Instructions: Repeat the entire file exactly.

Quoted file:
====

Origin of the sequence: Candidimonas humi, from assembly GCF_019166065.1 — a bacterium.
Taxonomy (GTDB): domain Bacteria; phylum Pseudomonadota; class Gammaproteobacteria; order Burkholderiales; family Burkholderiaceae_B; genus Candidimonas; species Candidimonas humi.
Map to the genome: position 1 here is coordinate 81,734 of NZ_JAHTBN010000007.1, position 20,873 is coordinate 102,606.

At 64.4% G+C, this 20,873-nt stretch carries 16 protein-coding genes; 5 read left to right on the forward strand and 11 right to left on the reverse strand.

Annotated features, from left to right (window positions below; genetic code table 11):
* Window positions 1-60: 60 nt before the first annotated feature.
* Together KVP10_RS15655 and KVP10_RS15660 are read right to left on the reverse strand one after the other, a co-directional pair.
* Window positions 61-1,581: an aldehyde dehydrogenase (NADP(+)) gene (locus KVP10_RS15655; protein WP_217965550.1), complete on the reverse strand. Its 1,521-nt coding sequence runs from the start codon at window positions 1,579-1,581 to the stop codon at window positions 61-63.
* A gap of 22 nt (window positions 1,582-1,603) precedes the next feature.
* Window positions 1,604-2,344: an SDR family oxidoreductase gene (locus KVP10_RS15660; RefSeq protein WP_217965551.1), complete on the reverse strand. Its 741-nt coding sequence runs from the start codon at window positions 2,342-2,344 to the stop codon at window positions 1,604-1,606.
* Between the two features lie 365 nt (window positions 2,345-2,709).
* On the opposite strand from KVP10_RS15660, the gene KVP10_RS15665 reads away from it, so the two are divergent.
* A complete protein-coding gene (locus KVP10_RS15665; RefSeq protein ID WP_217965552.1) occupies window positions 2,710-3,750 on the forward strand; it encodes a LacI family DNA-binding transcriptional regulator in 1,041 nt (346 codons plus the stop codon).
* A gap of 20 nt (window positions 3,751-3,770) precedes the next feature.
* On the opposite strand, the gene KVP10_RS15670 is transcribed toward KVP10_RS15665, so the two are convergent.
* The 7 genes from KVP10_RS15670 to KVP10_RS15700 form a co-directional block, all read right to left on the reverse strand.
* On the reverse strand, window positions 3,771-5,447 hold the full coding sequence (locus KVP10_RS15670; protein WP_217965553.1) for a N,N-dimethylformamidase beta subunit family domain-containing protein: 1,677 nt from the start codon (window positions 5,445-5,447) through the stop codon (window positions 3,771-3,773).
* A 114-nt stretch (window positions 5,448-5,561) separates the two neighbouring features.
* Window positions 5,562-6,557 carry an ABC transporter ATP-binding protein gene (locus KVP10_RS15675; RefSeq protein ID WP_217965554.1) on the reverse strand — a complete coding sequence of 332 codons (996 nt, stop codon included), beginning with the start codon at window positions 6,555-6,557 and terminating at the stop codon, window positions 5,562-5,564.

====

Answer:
Origin of the sequence: Candidimonas humi, from assembly GCF_019166065.1 — a bacterium.
Taxonomy (GTDB): domain Bacteria; phylum Pseudomonadota; class Gammaproteobacteria; order Burkholderiales; family Burkholderiaceae_B; genus Candidimonas; species Candidimonas humi.
Map to the genome: position 1 here is coordinate 81,734 of NZ_JAHTBN010000007.1, position 20,873 is coordinate 102,606.

At 64.4% G+C, this 20,873-nt stretch carries 16 protein-coding genes; 5 read left to right on the forward strand and 11 right to left on the reverse strand.

Annotated features, from left to right (window positions below; genetic code table 11):
* Window positions 1-60: 60 nt before the first annotated feature.
* Together KVP10_RS15655 and KVP10_RS15660 are read right to left on the reverse strand one after the other, a co-directional pair.
* Window positions 61-1,581: an aldehyde dehydrogenase (NADP(+)) gene (locus KVP10_RS15655; protein WP_217965550.1), complete on the reverse strand. Its 1,521-nt coding sequence runs from the start codon at window positions 1,579-1,581 to the stop codon at window positions 61-63.
* A gap of 22 nt (window positions 1,582-1,603) precedes the next feature.
* Window positions 1,604-2,344: an SDR family oxidoreductase gene (locus KVP10_RS15660; RefSeq protein WP_217965551.1), complete on the reverse strand. Its 741-nt coding sequence runs from the start codon at window positions 2,342-2,344 to the stop codon at window positions 1,604-1,606.
* Between the two features lie 365 nt (window positions 2,345-2,709).
* On the opposite strand from KVP10_RS15660, the gene KVP10_RS15665 reads away from it, so the two are divergent.
* A complete protein-coding gene (locus KVP10_RS15665; RefSeq protein ID WP_217965552.1) occupies window positions 2,710-3,750 on the forward strand; it encodes a LacI family DNA-binding transcriptional regulator in 1,041 nt (346 codons plus the stop codon).
* A gap of 20 nt (window positions 3,751-3,770) precedes the next feature.
* On the opposite strand, the gene KVP10_RS15670 is transcribed toward KVP10_RS15665, so the two are convergent.
* The 7 genes from KVP10_RS15670 to KVP10_RS15700 form a co-directional block, all read right to left on the reverse strand.
* On the reverse strand, window positions 3,771-5,447 hold the full coding sequence (locus KVP10_RS15670; protein WP_217965553.1) for a N,N-dimethylformamidase beta subunit family domain-containing protein: 1,677 nt from the start codon (window positions 5,445-5,447) through the stop codon (window positions 3,771-3,773).
* A 114-nt stretch (window positions 5,448-5,561) separates the two neighbouring features.
* Window positions 5,562-6,557 carry an ABC transporter ATP-binding protein gene (locus KVP10_RS15675; RefSeq protein ID WP_217965554.1) on the reverse strand — a complete coding sequence of 332 codons (996 nt, stop codon included), beginning with the start codon at window positions 6,555-6,557 and terminating at the stop codon, window positions 5,562-5,564.